Full disclosure, I missed the Webby for this week, and for some reason, it refuses to play on my computer so… thought I would hop on and do my required blog post prior to this week’s webby.
I missed the webby for a good reason I think, I was in MEXICO in CABO for the first time on a birthday trip with two of my besties. I did take my writings and readings and did the mornings consistently. I also did a 15 minute sit each morning so was centered.
A lesson I took away from the trip and also doing the work while gone – sometimes I think it’s vital to break from everything. Isn’t that why they are asking us to spend time in silence? So in hindsight, since I missed the webby maybe a break from doing the readings would have given me the refreshed feeling I have about work and the farm and my animals that I gained from breaking for a bit from them.
I think for that to work however you would need to make a commitment to yourself for the duration of the break and reasons. I had never been away to somewhere so warm and wonderful with not one thing on the schedule. It was an amazing feeling.
I say make a commitment because if you just don’t do the work, without thinking about it beforehand you may feel guilty. I have been dancing with these feelings of guilt around not keeping some of my promises, and since we say it after nearly everything I find my gut gets all twisted sometimes during the readings.
I’m working through these feelings lately because it’s pushing against a belief I have that when we state something that is absolute, it is generally a lie. Is there anyone anywhere that always keeps their promises? Is it me that doesn’t and so I want justification?
When I coach I suggest that leaders watch their use of absolutes so that they don’t lose credibility with their teams. The reasoning is that when a leader (person) states something like, I always arrive on time, or I am never late. When someone says that, depending on when, how, etc. most minds shift through to see if that’s true. So then it goes to thinking of a time this leader was late. So if this leader is so arrogant to announce something they always do, or never do, are they simply unaware?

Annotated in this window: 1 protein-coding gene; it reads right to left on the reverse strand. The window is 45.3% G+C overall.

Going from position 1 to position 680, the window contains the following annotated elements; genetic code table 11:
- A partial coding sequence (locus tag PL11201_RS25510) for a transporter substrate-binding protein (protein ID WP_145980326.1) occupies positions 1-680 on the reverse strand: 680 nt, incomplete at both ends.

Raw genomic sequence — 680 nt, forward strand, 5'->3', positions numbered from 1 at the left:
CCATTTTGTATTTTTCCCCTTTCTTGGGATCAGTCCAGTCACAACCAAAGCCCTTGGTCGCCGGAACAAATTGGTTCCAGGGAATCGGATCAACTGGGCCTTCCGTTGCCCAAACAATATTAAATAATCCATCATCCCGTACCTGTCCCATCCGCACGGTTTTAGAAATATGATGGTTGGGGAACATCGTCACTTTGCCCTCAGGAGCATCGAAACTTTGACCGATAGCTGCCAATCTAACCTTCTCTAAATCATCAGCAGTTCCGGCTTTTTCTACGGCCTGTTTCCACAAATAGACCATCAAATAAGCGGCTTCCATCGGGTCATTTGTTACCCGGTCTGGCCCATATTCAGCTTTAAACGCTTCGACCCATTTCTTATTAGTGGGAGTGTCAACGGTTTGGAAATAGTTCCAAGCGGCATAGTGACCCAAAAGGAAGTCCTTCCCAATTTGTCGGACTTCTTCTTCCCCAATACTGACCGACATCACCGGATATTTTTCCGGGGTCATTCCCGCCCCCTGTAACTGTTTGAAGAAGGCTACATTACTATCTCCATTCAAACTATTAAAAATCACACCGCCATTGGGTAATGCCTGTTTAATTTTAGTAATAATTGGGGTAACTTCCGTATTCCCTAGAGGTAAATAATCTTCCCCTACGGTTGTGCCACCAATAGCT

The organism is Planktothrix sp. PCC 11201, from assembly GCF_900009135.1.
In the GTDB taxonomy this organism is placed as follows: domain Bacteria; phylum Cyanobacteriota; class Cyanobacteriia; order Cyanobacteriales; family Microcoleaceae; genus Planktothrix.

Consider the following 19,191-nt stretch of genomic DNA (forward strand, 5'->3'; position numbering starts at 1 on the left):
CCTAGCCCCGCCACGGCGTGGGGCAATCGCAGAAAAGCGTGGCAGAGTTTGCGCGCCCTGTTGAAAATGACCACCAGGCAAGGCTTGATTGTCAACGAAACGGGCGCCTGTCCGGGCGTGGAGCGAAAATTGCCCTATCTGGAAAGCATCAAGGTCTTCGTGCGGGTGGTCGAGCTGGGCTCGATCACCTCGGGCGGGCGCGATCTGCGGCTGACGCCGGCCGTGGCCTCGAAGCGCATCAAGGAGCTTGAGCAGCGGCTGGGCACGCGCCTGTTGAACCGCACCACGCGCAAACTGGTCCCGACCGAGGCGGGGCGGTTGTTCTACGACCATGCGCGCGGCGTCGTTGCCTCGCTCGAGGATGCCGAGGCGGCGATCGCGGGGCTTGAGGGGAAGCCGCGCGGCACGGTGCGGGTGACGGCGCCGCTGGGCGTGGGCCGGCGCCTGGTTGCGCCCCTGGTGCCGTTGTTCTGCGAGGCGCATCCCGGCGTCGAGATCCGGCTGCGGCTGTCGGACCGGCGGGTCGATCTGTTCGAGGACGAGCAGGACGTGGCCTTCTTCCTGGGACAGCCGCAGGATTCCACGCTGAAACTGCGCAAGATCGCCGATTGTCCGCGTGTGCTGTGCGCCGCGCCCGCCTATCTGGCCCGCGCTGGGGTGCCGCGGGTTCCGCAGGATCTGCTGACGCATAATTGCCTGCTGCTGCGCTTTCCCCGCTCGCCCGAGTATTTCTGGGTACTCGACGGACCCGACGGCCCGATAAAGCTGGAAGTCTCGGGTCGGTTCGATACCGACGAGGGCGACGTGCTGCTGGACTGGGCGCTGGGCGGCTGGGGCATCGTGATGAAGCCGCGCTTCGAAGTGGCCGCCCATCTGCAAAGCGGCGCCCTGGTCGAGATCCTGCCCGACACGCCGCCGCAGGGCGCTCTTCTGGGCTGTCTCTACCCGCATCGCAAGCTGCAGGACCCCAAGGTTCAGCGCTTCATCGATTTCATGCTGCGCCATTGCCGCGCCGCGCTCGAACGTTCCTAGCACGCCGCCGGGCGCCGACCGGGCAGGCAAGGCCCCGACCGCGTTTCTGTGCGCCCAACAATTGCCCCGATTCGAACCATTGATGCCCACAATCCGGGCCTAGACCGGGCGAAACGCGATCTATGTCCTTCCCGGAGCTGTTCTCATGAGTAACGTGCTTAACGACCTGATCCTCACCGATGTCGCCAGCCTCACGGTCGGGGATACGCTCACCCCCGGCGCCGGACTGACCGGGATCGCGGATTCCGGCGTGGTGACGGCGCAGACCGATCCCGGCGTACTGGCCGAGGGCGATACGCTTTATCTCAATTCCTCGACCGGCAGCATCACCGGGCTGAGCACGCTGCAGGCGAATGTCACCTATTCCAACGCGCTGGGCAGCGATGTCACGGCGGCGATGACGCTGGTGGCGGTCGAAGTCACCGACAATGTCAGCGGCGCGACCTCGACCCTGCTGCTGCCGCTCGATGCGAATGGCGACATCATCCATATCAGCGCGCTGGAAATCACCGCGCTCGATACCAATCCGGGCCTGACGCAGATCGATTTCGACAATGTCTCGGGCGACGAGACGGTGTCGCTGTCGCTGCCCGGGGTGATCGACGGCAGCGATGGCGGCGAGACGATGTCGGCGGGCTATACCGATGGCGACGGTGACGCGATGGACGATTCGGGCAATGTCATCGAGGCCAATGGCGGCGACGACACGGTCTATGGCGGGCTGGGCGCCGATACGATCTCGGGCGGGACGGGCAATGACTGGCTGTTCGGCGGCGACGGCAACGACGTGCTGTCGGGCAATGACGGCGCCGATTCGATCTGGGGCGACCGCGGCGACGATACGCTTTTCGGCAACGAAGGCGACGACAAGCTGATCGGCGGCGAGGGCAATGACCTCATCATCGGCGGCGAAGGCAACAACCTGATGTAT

To combat those thoughts of doubt, using generalism seems much smarter. Like, I strive to be on time. Or generally, I am punctual. This shows professionalism and makes sense.
Sometimes, in a heated discussion absolutes are used to hurt another. Statements like, “You always do that!” or “You never (fill in the black)” Of course those statements are false. So using absolutes inside a relationship can do damage.
Now as I write this out I realize why it has tugged at my gut. I am in a relationship with myself. If you’ve heard the story about the white wolf and the black wolf that live inside us then you know that the one who wins is the one you feed. Still, both wolves live inside us and of course, the conscious and subconscious live inside us too.
If my conscious mind insists that I always keep my promises, and my subconscious knows that’s not true, then right now, instead of my subconscious mind helping me, my conscious mind calls BS, because I believe absolutes are generally false.
Now that I’ve worked through this a question arises, do I shift my belief, or is this belief more helpful? Abraham Hicks says that a belief is simply something you’ve said over and over. I believe that absolutes are less effective than generalisms most of the time. And experience proves the point.
My realization is that keeping my belief is good for me. And as this process winds down I can create something that fits my beliefs with just a few tweaks as I move forward doing this amazing work.